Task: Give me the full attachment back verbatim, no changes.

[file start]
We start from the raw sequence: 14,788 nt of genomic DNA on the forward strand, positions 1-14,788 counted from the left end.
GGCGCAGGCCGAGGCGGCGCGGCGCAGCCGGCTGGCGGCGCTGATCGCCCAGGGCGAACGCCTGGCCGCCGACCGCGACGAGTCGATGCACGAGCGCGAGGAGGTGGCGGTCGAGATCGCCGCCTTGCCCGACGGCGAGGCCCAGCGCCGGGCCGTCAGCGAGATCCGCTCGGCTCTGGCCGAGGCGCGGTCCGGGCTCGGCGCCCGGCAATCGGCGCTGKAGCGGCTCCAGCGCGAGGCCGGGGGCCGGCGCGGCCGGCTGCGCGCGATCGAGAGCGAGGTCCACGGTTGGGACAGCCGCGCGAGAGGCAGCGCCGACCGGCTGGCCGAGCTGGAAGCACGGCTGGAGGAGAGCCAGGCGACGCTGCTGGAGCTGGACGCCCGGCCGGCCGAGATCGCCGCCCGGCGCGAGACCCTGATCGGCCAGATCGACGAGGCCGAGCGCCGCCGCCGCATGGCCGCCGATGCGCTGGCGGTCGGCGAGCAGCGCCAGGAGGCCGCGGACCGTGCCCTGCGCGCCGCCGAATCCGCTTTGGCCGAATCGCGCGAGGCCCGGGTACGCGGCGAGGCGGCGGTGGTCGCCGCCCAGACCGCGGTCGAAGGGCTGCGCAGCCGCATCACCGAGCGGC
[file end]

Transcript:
We start from the raw sequence: 14,788 nt of genomic DNA on the forward strand, positions 1-14,788 counted from the left end.
GGCGCAGGCCGAGGCGGCGCGGCGCAGCCGGCTGGCGGCGCTGATCGCCCAGGGCGAACGCCTGGCCGCCGACCGCGACGAGTCGATGCACGAGCGCGAGGAGGTGGCGGTCGAGATCGCCGCCTTGCCCGACGGCGAGGCCCAGCGCCGGGCCGTCAGCGAGATCCGCTCGGCTCTGGCCGAGGCGCGGTCCGGGCTCGGCGCCCGGCAATCGGCGCTGKAGCGGCTCCAGCGCGAGGCCGGGGGCCGGCGCGGCCGGCTGCGCGCGATCGAGAGCGAGGTCCACGGTTGGGACAGCCGCGCGAGAGGCAGCGCCGACCGGCTGGCCGAGCTGGAAGCACGGCTGGAGGAGAGCCAGGCGACGCTGCTGGAGCTGGACGCCCGGCCGGCCGAGATCGCCGCCCGGCGCGAGACCCTGATCGGCCAGATCGACGAGGCCGAGCGCCGCCGCCGCATGGCCGCCGATGCGCTGGCGGTCGGCGAGCAGCGCCAGGAGGCCGCGGACCGTGCCCTGCGCGCCGCCGAATCCGCTTTGGCCGAATCGCGCGAGGCCCGGGTACGCGGCGAGGCGGCGGTGGTCGCCGCCCAGACCGCGGTCGAAGGGCTGCGCAGCCGCATCACCGAGCGGC